So began his second adventure on the road to publication, which included: drafting his wife to be his business manager; signing with an independent press; and later creating a small press. After two and a half years, the first five books sold more than 60,000 copies and ranked in the top twenty of multiple Amazon fantasy lists. In November 2010, he leveraged his success and received his first commercial publishing contract for three novels from Orbit Books (the fantasy imprint of Hachette Book Group, USA). In addition, Michael reached international status with foreign right translations including: France, Spain, Russia, Germany, and the Czech Republic.
Today, Michael continues to fill blank pages and has three projects under development: A modern fantasy, a literary fiction piece, and a prequel to his bestselling Riyria Revelations.
AWARDS AND ACCOLADES
2010 Fantasy Book Critic #1 Indie Fantasy (Wintertide & Emerald Storm)
2010 Iceberg Ink Award Best Read (Avempartha)
2010 Fantasy Book Critic Top 25 (Wintertide & Emerald Storm)
2010 Bookworm Blues Overall Best Reads of 2010 (Avempartha)
2010 Goodreads Choice Award Nominee for Fantasy (The Emerald Storm)
2010 Fantasy Book Critic Top 12 Novels as of First Quarter (The Emerald Storm)
2010 Foreword Magazine Book of the Year Finalist (Avempartha)
2010 Foreword Magazine Book of the Year Finalist (Nyphron Rising)
2010 Fantasy Book Critic Top 5 Novels of Second Half of 2010 (Wintertide)
2009 Winner of Book Spot Central's Fantasy Tournament of Books (Avempartha)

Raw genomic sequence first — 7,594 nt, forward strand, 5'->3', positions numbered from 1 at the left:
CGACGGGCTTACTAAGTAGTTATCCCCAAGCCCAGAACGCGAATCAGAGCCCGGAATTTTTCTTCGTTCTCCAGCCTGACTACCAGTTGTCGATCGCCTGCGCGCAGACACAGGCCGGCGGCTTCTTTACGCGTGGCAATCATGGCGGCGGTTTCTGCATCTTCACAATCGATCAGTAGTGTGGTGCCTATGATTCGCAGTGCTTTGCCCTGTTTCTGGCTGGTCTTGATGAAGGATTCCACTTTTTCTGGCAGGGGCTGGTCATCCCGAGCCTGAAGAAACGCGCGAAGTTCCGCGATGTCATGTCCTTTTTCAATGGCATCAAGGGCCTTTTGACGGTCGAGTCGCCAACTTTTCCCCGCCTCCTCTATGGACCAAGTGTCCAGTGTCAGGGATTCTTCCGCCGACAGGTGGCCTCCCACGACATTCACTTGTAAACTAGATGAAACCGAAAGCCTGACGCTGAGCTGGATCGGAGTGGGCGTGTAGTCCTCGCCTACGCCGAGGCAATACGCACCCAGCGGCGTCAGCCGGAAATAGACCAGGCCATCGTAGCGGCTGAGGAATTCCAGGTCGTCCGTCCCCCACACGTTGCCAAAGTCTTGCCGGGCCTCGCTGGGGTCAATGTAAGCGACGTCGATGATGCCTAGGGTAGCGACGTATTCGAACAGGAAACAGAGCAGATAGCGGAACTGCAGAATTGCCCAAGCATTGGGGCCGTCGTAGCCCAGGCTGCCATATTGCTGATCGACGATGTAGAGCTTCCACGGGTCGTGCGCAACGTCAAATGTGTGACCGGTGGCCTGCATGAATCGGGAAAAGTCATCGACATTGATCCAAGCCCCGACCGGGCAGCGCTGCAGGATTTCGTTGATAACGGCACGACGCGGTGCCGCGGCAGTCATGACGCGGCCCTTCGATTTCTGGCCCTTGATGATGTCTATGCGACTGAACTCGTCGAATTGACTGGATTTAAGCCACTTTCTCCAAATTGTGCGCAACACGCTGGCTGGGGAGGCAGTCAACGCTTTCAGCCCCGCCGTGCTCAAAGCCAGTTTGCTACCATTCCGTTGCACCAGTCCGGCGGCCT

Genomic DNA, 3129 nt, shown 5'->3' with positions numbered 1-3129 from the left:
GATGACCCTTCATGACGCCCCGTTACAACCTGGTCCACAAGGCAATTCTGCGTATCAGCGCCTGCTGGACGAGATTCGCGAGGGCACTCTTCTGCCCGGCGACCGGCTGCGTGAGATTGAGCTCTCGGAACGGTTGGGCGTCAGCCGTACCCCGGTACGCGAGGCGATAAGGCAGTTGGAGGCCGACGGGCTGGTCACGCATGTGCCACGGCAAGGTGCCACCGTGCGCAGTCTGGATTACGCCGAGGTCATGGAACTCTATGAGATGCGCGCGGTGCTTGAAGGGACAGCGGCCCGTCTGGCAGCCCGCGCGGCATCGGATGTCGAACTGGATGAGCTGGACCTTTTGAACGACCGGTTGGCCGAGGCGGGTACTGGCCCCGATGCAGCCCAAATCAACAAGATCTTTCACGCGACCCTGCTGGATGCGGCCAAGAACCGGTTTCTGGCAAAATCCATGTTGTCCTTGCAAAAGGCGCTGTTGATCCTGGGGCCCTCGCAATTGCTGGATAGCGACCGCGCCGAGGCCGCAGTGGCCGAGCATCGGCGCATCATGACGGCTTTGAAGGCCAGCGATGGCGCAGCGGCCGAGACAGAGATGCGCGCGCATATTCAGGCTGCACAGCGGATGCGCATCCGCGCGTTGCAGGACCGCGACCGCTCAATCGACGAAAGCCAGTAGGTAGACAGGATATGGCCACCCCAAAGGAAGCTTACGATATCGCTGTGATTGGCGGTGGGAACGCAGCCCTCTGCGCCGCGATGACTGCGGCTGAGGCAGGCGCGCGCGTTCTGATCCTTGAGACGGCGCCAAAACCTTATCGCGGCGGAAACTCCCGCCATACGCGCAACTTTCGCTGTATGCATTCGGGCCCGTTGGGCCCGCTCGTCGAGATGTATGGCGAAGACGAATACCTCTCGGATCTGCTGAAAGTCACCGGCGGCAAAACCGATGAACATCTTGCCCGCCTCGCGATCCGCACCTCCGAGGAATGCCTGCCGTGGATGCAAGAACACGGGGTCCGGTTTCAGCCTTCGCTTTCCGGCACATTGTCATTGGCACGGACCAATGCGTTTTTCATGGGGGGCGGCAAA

2009 Speculative Fiction Junkie's Top 5 Close Contender(The Crown Conspiracy)
2009 Top 10 Books by Dark Wolf Fantasy Reviews (The Riyria Revelations)
2009 National Indie Book Award Finalist (The Crown Conspiracy)
2008 ReaderViews Annual Literary Award Finalist (The Crown Conspiracy)
2007 Foreword Magazine Book of the Year Finalist (The Crown Conspiracy)
BOOKS OF THE RIYRIA REVELATIONS (Ridan Publishing)
The Crown Conspiracy (October 2008)
Avempartha (April 2009)
Nyphron Rising (October 2009)
The Emerald Storm (April 2010)
Wintertide (October 2010)
Percepliquis* (January 2012)
OMNIBUS VERSIONS of RIYRIA REVELATIONS (Orbit Publishing)
Theft of Swords (11/2011)
Rise of Empire (12/2011)
Heir of Novron (1/2012)
*Limited edition release
Michael's website: http://www.michaelsullivan-author.com
Michael's blog: http://riyria.blogspot.com/
Michael's twitter: http://twitter.com/author_sullivan
Michael's publishers: http://www.ridanpublishing.com & http://www.orbitbooks.net/
The second part of the bio shows Michael as an underdog that had to go to great lengths to get his books to an audience. It concludes with him finally "making it" and we all feel good whe we see a little guy win.
Finally we round out the bio with a list of his books (in order so people know what order to read them in) and awards that he has won (to give credibility) and last but not least ways in which his fans can reach him.
This is 588 words and when I have to "reduce it for space" I remove in order:
- Awards (brings it to 430 words)
- Out of print versions (392 words)
- Reduce contact to just website and email (380 words)